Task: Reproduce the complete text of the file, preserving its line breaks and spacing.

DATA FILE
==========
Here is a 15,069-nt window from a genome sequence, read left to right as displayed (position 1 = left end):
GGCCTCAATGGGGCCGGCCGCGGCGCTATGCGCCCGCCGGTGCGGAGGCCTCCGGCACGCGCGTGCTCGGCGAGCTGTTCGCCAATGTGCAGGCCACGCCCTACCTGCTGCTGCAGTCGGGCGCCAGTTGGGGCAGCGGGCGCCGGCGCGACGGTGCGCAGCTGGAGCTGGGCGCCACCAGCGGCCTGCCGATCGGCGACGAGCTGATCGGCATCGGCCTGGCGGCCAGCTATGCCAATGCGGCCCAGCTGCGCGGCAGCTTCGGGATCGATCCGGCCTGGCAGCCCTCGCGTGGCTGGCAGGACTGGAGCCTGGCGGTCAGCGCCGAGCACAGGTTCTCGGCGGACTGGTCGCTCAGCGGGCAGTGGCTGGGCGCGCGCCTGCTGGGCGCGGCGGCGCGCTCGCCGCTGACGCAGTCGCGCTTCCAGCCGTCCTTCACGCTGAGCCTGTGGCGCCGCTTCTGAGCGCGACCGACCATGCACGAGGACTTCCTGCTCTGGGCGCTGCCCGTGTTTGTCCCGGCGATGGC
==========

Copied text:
Here is a 15,069-nt window from a genome sequence, read left to right as displayed (position 1 = left end):
GGCCTCAATGGGGCCGGCCGCGGCGCTATGCGCCCGCCGGTGCGGAGGCCTCCGGCACGCGCGTGCTCGGCGAGCTGTTCGCCAATGTGCAGGCCACGCCCTACCTGCTGCTGCAGTCGGGCGCCAGTTGGGGCAGCGGGCGCCGGCGCGACGGTGCGCAGCTGGAGCTGGGCGCCACCAGCGGCCTGCCGATCGGCGACGAGCTGATCGGCATCGGCCTGGCGGCCAGCTATGCCAATGCGGCCCAGCTGCGCGGCAGCTTCGGGATCGATCCGGCCTGGCAGCCCTCGCGTGGCTGGCAGGACTGGAGCCTGGCGGTCAGCGCCGAGCACAGGTTCTCGGCGGACTGGTCGCTCAGCGGGCAGTGGCTGGGCGCGCGCCTGCTGGGCGCGGCGGCGCGCTCGCCGCTGACGCAGTCGCGCTTCCAGCCGTCCTTCACGCTGAGCCTGTGGCGCCGCTTCTGAGCGCGACCGACCATGCACGAGGACTTCCTGCTCTGGGCGCTGCCCGTGTTTGTCCCGGCGATGGC